The optimized configuration of the M5 line, Bobst M5X is designed to handle a full range of substrates from unsupported film to self-adhesive stock, through to paper, laminate tubes, alu-foil and light cardboard.

Tom Druk offers variety of label types and shapes including decorative and security labels, foil labels, bottle wrappers and multi-layer coupons. It serves variety of market segments including cosmetics, food, beverages, pharma, automotive and electronics.


Fujifilm to Launch Illumina Retrofittable LED UV Curing System

The kit, which was launched in the US earlier this year, enables most traditional UV and water-based flexo presses to be converted to LED UV curing, boosting productivity and environmental performance while reducing costs and waste.

The LED UV curing lamp system is designed to operate with Fujifilm’s new 300 Series flexo inks, which are compatible with all plates designed to work with UV-based inks.

Combined, the manufacturer said the Illumina and 300 Series inks bring the benefits of LED UV curing to traditional flexo presses through a simple conversion process which takes two days or less to complete.

According to Fujifilm, the Illumina’s compact design means the unit will fit easily onto most UV flexo presses of any width, and will also mount directly onto any water-based flexo press without the need to add an extra roller, as is required by some other LED retrofit systems.

The Illumina is said to produce less heat than other LED technologies, with the kit’s design enabling a potential energy saving of up to 90% compared with conventional UV curing lamps.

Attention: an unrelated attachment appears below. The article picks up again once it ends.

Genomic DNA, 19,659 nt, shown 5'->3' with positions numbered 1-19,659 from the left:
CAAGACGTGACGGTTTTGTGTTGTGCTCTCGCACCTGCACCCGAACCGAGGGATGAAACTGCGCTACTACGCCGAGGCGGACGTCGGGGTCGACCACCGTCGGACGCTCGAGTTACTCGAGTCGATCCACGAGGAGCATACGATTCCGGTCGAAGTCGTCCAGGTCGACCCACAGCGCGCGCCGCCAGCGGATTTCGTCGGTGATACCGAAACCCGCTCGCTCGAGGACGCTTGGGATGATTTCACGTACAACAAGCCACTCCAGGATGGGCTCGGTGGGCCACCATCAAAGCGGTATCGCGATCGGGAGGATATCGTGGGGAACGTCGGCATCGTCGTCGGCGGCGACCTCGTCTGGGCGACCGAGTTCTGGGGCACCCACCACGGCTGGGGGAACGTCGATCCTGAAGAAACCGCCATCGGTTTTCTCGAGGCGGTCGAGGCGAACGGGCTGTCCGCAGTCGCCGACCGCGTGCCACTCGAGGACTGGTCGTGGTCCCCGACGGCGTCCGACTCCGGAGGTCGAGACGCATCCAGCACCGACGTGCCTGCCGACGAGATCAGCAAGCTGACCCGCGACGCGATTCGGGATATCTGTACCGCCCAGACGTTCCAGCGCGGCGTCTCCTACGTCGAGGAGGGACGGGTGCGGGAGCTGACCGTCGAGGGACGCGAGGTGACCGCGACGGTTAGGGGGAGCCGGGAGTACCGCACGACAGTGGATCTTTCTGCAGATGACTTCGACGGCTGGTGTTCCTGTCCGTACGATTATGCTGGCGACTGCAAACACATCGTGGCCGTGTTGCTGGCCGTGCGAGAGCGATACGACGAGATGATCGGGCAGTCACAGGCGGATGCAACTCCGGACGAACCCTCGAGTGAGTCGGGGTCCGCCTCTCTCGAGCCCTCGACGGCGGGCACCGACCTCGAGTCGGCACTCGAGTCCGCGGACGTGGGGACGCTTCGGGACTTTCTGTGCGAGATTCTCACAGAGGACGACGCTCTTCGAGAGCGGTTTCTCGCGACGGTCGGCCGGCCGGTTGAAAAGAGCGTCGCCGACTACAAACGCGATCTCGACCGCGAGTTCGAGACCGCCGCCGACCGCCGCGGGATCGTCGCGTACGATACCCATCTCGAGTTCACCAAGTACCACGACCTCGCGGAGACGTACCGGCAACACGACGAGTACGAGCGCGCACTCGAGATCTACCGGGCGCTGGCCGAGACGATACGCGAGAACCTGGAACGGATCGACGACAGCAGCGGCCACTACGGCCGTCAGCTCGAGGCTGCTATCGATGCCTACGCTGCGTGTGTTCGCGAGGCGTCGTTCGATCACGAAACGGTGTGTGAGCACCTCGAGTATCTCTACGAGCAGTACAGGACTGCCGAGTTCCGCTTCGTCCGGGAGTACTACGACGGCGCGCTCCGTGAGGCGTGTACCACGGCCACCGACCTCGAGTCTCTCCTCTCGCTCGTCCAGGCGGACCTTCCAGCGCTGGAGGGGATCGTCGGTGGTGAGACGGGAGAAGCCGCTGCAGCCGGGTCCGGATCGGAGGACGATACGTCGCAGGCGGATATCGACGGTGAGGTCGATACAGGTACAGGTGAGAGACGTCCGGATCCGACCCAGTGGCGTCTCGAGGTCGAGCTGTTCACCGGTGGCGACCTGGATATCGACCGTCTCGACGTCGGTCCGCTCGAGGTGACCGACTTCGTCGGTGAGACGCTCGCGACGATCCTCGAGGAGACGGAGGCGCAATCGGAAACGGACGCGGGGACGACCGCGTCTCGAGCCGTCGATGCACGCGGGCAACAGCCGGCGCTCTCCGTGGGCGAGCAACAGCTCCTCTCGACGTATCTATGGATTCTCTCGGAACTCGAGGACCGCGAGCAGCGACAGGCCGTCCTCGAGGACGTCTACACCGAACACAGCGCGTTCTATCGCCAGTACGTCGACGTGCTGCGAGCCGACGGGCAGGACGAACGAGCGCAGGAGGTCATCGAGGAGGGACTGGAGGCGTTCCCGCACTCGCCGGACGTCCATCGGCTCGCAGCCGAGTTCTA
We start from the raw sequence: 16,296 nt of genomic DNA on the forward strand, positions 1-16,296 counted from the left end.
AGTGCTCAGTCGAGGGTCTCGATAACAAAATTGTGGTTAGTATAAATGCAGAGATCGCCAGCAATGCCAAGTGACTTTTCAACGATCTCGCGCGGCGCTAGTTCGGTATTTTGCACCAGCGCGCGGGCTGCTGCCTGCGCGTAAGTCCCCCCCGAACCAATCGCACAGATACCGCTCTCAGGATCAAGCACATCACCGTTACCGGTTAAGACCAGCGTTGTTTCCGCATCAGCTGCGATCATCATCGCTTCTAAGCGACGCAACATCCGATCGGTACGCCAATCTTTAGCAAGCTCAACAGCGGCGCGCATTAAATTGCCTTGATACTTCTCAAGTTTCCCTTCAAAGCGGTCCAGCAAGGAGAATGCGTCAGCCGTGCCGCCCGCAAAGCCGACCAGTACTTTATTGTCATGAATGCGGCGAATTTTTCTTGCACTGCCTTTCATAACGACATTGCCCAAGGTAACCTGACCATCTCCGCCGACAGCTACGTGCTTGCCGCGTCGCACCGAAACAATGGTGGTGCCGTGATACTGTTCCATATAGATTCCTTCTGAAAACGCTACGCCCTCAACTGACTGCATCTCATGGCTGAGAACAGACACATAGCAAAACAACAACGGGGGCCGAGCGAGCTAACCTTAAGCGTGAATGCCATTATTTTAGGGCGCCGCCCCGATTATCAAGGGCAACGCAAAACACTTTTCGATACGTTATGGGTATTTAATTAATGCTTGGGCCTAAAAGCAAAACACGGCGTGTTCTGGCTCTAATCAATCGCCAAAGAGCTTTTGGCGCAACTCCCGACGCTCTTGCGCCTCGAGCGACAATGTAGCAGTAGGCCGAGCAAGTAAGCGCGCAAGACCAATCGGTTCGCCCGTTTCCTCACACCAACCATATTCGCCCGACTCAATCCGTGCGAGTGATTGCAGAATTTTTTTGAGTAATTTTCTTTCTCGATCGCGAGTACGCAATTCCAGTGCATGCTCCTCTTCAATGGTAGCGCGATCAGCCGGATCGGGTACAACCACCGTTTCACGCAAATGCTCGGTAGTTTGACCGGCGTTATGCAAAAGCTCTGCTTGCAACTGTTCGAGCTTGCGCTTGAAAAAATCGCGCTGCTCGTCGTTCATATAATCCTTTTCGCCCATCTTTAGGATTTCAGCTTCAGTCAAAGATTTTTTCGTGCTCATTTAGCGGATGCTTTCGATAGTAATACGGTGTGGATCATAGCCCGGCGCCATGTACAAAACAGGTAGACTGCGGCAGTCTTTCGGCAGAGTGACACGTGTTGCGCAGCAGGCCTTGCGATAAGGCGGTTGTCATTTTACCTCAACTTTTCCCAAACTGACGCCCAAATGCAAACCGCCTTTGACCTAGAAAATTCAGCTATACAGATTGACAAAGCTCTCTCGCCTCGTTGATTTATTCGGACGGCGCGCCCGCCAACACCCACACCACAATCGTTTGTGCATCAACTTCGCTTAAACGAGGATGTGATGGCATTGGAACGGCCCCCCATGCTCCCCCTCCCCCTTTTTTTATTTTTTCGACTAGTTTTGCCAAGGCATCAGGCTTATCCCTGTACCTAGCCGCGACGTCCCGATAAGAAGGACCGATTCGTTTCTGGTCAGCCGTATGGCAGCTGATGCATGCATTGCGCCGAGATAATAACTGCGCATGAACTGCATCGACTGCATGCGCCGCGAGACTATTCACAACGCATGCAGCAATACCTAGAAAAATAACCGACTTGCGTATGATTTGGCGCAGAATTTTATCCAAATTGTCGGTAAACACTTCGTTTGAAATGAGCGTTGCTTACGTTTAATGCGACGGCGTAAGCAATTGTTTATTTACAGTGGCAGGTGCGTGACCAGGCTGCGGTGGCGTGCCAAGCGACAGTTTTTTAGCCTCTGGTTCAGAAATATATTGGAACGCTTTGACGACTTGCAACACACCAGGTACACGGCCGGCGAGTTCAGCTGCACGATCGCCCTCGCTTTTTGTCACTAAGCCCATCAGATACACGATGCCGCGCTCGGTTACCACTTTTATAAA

UV LED Technology Best Option for Low-Migration Printing

Phoseon Technology believes it’s just a matter of time before UV LED cured low-migration inks, coatings and adhesives are widely adopted across global markets.

Low migration is a term used to describe the entire process of applying and curing specially formulated inks used in packaging such that there is minimal to no migration through the packaging materials and into the product. Low migration — also known as food safe process — is not exclusive to food packaging; it also extends to other products such as pharmaceuticals, cosmetics and pet products where uncured or migrating inks can negatively impact the product’s composition or odor.

Since 2004, EU Framework Regulation EC 1935/2004 requires low migration for all food packaging. While there are a variety of processes that can reduce migration levels, Phoseon Technology’s revolutionary UV-LED curing technology offers superior process stability and consistency, both top requirements for low-migration printing.

“The UV output of LED curing equipment is much more stable over time compared with conventional mercury based systems. This results in greater process control when used to crosslink inks, coatings and adhesives in low-migration processes,” said Jennifer Heathcote*, global business development manager at Phoseon Technology.

UV LED curing is becoming increasingly more viable for decorating applications spanning printed labels, flexible and shrink films, rigid containers, and carton and corrugated board. In addition to its quick-drying capabilities, UV LED curing creates less heat transfer to the substrate, thereby, eliminating or significantly reducing any damage to the print surface.

“That’s a critical benefit, especially when printing on heat-sensitive plastic films often used in food packaging,” said Heathcote.

Heathcote notes that while there are upfront costs to switch to UV LED curing for food safe process printing, companies often quickly recoup their investment. UV LED curing technology has no moving or consumable parts which significantly reduces down-time for maintenance and repairs. UV LED systems last longer and can reduce energy consumption by up to 70 percent compared with traditional arc lamps. In addition, UV LED curing does not contain mercury, which is used in conventional lamps, making for a safer environment and workplace.